* @param int    $rounds The number of PBKDF2 rounds to do on the key
    public function __construct($cipher, $mode, $rounds = 100) {
        $this->cipher = $cipher;
        $this->mode = $mode;
        $this->rounds = (int) $rounds;

     * Decrypt the data with the provided key
     * @param string $data The encrypted datat to decrypt
     * @param string $key  The key to use for decryption
     * @returns string|false The returned string if decryption is successful
     *                           false if it is not
    public function decrypt($data, $key) {
        $salt = substr($data, 0, 128);
        $enc = substr($data, 128, -64);
        $mac = substr($data, -64);

        list ($cipherKey, $macKey, $iv) = $this->getKeys($salt, $key);

        if (!hash_equals(hash_hmac('sha512', $enc, $macKey, true), $mac)) {
             return false;

        $dec = mcrypt_decrypt($this->cipher, $cipherKey, $enc, $this->mode, $iv);

        $data = $this->unpad($dec);

        return $data;

     * Encrypt the supplied data using the supplied key
     * @param string $data The data to encrypt
     * @param string $key  The key to encrypt with
     * @returns string The encrypted data
    public function encrypt($data, $key) {
        $salt = mcrypt_create_iv(128, MCRYPT_DEV_URANDOM);
        list ($cipherKey, $macKey, $iv) = $this->getKeys($salt, $key);

        $data = $this->pad($data);

        $enc = mcrypt_encrypt($this->cipher, $cipherKey, $data, $this->mode, $iv);

        $mac = hash_hmac('sha512', $enc, $macKey, true);
        return $salt . $enc . $mac;

     * Generates a set of keys given a random salt and a master key
     * @param string $salt A random string to change the keys each encryption
     * @param string $key  The supplied key to encrypt with
     * @returns array An array of keys (a cipher key, a mac key, and a IV)
    protected function getKeys($salt, $key) {
        $ivSize = mcrypt_get_iv_size($this->cipher, $this->mode);
        $keySize = mcrypt_get_key_size($this->cipher, $this->mode);
        $length = 2 * $keySize + $ivSize;

        $key = $this->pbkdf2('sha512', $key, $salt, $this->rounds, $length);

        $cipherKey = substr($key, 0, $keySize);
        $macKey = substr($key, $keySize, $keySize);
        $iv = substr($key, 2 * $keySize);
        return array($cipherKey, $macKey, $iv);

     * Stretch the key using the PBKDF2 algorithm
     * @see
     * @param string $algo   The algorithm to use
     * @param string $key    The key to stretch
     * @param string $salt   A random salt
     * @param int    $rounds The number of rounds to derive
     * @param int    $length The length of the output key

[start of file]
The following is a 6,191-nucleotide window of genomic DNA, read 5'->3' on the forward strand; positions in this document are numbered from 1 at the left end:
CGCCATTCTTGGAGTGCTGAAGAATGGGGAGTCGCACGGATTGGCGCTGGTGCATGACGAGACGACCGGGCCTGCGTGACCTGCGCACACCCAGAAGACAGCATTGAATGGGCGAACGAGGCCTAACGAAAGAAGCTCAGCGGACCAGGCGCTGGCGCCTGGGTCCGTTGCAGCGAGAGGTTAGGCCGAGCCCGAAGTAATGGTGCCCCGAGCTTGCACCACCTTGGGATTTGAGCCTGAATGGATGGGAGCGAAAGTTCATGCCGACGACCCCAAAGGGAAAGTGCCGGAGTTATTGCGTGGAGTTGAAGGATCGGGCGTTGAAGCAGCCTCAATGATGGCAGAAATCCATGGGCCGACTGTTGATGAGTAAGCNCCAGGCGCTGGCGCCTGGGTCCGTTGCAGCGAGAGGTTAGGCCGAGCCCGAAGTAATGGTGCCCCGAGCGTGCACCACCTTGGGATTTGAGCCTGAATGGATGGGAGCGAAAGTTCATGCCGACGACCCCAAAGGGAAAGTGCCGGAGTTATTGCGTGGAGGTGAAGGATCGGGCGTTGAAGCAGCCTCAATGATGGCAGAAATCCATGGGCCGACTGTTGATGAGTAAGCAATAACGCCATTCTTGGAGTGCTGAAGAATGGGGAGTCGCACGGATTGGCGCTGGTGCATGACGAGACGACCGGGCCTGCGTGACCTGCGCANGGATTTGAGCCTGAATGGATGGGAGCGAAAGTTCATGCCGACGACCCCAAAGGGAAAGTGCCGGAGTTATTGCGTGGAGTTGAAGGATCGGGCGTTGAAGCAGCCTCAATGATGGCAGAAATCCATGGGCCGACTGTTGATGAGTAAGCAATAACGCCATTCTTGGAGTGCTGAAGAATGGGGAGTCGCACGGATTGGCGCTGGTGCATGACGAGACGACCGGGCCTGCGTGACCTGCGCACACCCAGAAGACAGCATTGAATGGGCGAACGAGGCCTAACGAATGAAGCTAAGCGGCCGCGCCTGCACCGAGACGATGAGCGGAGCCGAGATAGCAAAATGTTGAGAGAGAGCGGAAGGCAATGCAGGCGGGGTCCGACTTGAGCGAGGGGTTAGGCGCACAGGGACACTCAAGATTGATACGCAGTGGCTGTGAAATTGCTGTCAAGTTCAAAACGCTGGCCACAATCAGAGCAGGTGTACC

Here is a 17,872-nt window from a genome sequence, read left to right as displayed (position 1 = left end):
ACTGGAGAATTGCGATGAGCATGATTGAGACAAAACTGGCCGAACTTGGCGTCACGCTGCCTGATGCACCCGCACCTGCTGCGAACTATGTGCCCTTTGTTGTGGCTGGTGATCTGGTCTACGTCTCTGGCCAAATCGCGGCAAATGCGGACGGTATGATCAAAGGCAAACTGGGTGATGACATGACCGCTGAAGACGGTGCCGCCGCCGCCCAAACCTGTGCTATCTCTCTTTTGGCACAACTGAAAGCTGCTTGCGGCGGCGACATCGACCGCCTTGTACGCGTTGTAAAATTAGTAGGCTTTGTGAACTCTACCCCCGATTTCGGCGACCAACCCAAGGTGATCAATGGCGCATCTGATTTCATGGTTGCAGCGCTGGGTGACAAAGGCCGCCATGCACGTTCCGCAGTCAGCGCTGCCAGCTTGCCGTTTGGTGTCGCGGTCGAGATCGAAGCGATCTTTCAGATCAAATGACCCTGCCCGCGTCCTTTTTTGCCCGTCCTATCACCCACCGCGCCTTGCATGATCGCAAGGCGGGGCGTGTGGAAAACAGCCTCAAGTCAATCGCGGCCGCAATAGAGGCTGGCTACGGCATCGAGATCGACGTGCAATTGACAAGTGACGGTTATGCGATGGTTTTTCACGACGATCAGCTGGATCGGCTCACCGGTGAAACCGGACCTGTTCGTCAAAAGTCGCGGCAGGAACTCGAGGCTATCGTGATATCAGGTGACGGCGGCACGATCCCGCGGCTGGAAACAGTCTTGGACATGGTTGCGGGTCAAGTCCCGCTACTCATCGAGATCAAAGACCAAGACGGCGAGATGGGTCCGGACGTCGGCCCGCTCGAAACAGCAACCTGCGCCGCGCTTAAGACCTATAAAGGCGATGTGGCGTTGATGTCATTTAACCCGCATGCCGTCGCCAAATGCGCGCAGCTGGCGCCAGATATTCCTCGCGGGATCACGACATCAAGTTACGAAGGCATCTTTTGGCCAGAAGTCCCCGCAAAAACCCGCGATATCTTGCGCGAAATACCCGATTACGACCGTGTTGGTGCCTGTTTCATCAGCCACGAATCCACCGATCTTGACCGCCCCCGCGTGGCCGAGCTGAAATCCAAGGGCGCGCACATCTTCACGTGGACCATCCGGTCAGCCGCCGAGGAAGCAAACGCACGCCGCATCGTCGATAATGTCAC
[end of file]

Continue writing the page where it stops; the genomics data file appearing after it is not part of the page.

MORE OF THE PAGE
* @returns string The derived key.
    protected function pbkdf2($algo, $key, $salt, $rounds, $length) {
        $size   = strlen(hash($algo, '', true));
        $len    = ceil($length / $size);
        $result = '';
        for ($i = 1; $i <= $len; $i++) {
            $tmp = hash_hmac($algo, $salt . pack('N', $i), $key, true);
            $res = $tmp;
            for ($j = 1; $j < $rounds; $j++) {
                 $tmp  = hash_hmac($algo, $tmp, $key, true);
                 $res ^= $tmp;
            $result .= $res;
        return substr($result, 0, $length);

    protected function pad($data) {
        $length = mcrypt_get_block_size($this->cipher, $this->mode);
        $padAmount = $length - strlen($data) % $length;
        if ($padAmount == 0) {
            $padAmount = $length;
        return $data . str_repeat(chr($padAmount), $padAmount);

    protected function unpad($data) {
        $length = mcrypt_get_block_size($this->cipher, $this->mode);
        $last = ord($data[strlen($data) - 1]);
        if ($last > $length) return false;
        if (substr($data, -1 * $last) !== str_repeat(chr($last), $last)) {
            return false;
        return substr($data, 0, -1 * $last);

Note that I'm using a function added in PHP 5.6: hash_equals. If you're on lower than 5.6, you can use this substitute function which implements a timing-safe comparison function using double HMAC verification:

function hash_equals($a, $b) {
    $key = mcrypt_create_iv(128, MCRYPT_DEV_URANDOM);
    return hash_hmac('sha512', $a, $key) === hash_hmac('sha512', $b, $key);


$encryptedData = $e->encrypt($data, $key);

Then, to decrypt:

$data = $e2->decrypt($encryptedData, $key);

Note that I used $e2 the second time to show you different instances will still properly decrypt the data.

Now, how does it work/why use it over another solution:

  1. Keys